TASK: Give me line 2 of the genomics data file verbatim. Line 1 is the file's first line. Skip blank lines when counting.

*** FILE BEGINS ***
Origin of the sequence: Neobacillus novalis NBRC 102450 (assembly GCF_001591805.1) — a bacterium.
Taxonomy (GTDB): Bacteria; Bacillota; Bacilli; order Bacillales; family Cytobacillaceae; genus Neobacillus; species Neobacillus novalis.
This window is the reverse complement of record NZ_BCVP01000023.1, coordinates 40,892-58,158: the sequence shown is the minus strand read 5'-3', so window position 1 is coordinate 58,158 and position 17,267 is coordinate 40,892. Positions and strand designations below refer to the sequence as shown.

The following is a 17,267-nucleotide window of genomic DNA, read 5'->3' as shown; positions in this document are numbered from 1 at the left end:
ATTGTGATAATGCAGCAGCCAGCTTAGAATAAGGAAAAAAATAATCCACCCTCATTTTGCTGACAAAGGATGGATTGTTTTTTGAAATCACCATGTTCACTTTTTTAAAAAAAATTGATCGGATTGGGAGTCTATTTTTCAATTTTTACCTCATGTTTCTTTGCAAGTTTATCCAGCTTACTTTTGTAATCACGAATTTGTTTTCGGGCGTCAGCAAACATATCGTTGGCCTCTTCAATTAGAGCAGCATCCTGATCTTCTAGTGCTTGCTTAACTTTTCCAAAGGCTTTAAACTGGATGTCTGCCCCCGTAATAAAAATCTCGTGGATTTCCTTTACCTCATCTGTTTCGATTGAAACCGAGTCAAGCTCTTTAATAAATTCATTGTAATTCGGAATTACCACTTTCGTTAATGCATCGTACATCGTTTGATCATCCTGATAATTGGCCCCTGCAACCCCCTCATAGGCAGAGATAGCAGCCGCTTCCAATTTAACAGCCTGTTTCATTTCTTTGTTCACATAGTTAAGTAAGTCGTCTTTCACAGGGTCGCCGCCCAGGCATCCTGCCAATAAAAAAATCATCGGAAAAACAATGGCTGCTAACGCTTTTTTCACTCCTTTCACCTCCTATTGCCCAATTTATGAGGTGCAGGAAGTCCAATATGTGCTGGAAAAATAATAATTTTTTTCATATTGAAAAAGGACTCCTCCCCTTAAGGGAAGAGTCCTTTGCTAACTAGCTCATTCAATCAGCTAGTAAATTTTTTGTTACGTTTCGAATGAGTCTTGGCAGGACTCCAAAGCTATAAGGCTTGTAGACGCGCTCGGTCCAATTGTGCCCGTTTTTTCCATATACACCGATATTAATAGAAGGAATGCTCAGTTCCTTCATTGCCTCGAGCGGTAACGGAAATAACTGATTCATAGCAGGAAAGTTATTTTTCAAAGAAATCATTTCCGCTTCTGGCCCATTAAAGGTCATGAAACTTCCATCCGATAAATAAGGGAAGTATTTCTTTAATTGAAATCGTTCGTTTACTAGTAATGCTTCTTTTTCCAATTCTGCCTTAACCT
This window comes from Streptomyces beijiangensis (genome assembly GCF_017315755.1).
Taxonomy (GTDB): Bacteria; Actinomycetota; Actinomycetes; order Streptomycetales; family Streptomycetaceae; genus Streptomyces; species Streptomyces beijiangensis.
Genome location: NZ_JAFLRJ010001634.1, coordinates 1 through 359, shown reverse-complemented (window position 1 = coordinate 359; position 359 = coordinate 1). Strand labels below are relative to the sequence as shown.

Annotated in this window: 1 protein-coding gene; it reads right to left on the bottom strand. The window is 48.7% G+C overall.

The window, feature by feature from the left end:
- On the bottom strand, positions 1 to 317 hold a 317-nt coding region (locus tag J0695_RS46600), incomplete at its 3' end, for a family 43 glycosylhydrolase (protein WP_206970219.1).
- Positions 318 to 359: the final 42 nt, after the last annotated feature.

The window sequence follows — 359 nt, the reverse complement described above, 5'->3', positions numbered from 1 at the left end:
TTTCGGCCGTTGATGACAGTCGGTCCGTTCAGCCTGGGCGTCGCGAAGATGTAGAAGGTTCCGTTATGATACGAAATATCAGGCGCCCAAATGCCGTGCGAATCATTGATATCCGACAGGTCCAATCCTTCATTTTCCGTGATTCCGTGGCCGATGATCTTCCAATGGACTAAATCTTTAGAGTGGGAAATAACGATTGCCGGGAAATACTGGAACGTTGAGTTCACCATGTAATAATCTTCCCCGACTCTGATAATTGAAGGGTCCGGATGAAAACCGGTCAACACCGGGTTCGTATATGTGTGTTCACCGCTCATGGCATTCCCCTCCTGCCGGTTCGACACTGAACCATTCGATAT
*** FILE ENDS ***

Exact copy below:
Taxonomy (GTDB): Bacteria; Bacillota; Bacilli; order Bacillales; family Cytobacillaceae; genus Neobacillus; species Neobacillus novalis.